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Paying off students loans


BG2008
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I have a silly amount of student loans that I need to pay off in order to qualify for a mortgage.  Arr, such is the life of running your own business.  The amount is a few thousand dollars.  The interest rate was low and I kept it to help lower my taxable income.  I am in the process of qualifying for a mortgage and the underwriting process requires that I pay off the loan to lower my monthly payments given that there is only 1.5 years worth. Navient is my processor and I have been to the website.  It doesn't seem like the payoff process is cookie cutter and I have read that the pre-payment process can be kind of tricky.  Has anyone had experience?  Do I need to call them?  These automated processes doesn't make it easier when you need to do something like pay off the entire balance.     

 

I have the same question for paying off an car installment payment through Honda Financials.  If anyone has experience with this, your help will be greatly appreciated. 

 

Thanks in advance. 

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You're a financially savvy guy, so what I'd suggest if to read your loan contracts. Each contract should have a clause that adresses pre payments. I've had experience talking to people on the phone and they would either not be familiar with details or would give information contradicting what's in the contract. The people you get to talk to are not very experienced or well paid.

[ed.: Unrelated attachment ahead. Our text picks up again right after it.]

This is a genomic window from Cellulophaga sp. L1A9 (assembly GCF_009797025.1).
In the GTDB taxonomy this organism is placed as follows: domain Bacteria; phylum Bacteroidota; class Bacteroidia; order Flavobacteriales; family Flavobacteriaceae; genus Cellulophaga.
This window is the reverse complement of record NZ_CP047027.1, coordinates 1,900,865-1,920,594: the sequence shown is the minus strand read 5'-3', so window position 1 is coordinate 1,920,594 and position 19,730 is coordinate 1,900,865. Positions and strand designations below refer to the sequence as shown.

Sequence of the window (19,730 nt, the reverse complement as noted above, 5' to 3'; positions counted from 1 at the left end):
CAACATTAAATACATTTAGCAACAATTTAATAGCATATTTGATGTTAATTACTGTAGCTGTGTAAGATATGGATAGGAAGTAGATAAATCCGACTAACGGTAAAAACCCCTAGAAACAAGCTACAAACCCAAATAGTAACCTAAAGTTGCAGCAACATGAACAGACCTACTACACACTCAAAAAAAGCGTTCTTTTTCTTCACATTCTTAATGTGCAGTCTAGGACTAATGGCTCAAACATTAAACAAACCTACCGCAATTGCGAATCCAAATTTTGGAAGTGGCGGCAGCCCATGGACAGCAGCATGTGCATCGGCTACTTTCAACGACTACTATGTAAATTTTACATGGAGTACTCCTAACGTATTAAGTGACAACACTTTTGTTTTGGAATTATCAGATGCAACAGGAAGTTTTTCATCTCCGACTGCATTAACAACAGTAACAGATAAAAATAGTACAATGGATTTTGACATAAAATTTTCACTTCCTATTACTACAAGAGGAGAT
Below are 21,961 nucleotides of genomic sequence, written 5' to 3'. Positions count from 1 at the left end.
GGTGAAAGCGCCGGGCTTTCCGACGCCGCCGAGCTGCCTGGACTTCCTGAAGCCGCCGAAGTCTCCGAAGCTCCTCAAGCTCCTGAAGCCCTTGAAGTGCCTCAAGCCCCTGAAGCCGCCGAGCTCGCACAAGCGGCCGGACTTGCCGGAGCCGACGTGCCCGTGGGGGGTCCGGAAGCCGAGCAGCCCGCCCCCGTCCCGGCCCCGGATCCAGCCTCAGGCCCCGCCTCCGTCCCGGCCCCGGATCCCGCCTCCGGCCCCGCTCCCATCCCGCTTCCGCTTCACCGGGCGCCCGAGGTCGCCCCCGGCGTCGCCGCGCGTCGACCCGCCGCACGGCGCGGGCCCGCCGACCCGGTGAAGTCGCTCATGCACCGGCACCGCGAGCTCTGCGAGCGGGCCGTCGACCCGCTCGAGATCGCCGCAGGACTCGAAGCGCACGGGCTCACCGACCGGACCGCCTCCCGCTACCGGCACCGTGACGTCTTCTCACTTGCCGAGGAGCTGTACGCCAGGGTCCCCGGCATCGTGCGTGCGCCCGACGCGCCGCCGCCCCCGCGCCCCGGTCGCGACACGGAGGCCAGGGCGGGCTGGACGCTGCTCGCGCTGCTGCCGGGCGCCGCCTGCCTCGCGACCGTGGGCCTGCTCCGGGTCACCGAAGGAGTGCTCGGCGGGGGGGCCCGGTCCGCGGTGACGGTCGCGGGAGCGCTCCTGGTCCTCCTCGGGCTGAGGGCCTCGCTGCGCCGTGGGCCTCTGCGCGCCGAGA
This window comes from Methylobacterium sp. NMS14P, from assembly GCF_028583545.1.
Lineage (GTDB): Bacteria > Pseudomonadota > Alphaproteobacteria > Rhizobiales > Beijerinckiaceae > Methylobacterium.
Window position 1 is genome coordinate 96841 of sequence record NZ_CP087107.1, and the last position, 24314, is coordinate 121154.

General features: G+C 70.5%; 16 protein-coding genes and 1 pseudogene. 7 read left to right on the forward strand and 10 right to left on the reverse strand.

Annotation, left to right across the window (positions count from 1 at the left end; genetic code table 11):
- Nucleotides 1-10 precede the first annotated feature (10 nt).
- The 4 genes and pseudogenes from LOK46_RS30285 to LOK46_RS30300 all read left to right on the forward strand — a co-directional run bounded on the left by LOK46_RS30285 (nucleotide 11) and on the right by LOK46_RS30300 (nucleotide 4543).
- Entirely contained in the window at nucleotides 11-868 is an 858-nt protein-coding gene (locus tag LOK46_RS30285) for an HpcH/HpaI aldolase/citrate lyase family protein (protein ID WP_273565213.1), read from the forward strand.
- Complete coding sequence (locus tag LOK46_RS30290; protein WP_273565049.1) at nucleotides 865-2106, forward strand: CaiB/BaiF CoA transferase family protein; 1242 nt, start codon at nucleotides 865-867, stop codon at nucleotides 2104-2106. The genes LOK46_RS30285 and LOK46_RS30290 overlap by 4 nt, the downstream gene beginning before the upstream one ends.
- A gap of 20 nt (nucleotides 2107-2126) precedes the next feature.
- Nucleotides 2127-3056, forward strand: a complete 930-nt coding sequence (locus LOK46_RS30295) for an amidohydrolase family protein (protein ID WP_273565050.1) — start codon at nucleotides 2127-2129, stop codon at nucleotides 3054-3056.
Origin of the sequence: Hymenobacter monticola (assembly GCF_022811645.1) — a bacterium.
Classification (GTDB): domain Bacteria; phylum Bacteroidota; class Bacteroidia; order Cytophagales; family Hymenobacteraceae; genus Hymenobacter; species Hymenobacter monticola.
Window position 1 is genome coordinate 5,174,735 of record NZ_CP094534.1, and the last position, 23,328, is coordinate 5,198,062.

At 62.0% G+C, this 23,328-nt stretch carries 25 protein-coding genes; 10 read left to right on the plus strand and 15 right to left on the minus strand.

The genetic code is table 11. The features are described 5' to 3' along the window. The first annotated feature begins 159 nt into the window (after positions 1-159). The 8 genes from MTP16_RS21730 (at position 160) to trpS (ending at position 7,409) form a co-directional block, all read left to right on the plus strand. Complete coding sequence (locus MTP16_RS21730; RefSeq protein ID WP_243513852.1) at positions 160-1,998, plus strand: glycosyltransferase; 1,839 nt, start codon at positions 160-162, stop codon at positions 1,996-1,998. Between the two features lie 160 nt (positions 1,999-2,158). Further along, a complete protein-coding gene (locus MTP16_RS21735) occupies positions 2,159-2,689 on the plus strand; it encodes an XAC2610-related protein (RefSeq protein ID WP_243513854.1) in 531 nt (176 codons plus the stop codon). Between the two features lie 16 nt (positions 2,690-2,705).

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Oh man. Good luck. Went through this nonsense is 2013. A year removed from college and self employed. The magic equation didn't work unless I got rid of my $700 a month car lease. The catch was I needed to show proof I owned a car. Ended up having to buy out the lease early and then buy a $5,000 used car so we could substitute to $700 with a $0. Lease buyout was $5,500 as well. Didn't have student loans but can relate to the bs of having to make the equation work even when you can clearly afford it. Normally I'm incredibly sensitive to making the right financial moves, but when it comes to buying your home, especially the one you plan to live in, and raise a family in for the next 20-30, just make it work.

 

 

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